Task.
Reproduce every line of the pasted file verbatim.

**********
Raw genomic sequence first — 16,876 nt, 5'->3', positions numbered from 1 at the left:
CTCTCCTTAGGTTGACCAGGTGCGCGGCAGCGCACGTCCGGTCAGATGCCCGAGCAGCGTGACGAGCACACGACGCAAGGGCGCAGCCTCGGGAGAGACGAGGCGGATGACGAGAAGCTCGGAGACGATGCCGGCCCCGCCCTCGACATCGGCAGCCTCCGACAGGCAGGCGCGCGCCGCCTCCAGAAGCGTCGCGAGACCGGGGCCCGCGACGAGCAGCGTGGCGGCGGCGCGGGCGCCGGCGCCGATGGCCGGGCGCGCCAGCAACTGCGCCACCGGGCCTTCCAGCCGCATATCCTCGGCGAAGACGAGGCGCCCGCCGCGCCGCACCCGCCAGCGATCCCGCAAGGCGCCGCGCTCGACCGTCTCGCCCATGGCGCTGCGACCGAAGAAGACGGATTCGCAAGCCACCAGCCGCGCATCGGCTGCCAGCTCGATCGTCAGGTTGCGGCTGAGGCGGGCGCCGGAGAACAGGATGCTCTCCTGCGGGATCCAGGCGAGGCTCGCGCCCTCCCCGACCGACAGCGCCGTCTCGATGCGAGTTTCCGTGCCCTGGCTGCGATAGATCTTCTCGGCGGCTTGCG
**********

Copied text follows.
Raw genomic sequence first — 16,876 nt, 5'->3', positions numbered from 1 at the left:
CTCTCCTTAGGTTGACCAGGTGCGCGGCAGCGCACGTCCGGTCAGATGCCCGAGCAGCGTGACGAGCACACGACGCAAGGGCGCAGCCTCGGGAGAGACGAGGCGGATGACGAGAAGCTCGGAGACGATGCCGGCCCCGCCCTCGACATCGGCAGCCTCCGACAGGCAGGCGCGCGCCGCCTCCAGAAGCGTCGCGAGACCGGGGCCCGCGACGAGCAGCGTGGCGGCGGCGCGGGCGCCGGCGCCGATGGCCGGGCGCGCCAGCAACTGCGCCACCGGGCCTTCCAGCCGCATATCCTCGGCGAAGACGAGGCGCCCGCCGCGCCGCACCCGCCAGCGATCCCGCAAGGCGCCGCGCTCGACCGTCTCGCCCATGGCGCTGCGACCGAAGAAGACGGATTCGCAAGCCACCAGCCGCGCATCGGCTGCCAGCTCGATCGTCAGGTTGCGGCTGAGGCGGGCGCCGGAGAACAGGATGCTCTCCTGCGGGATCCAGGCGAGGCTCGCGCCCTCCCCGACCGACAGCGCCGTCTCGATGCGAGTTTCCGTGCCCTGGCTGCGATAGATCTTCTCGGCGGCTTGCG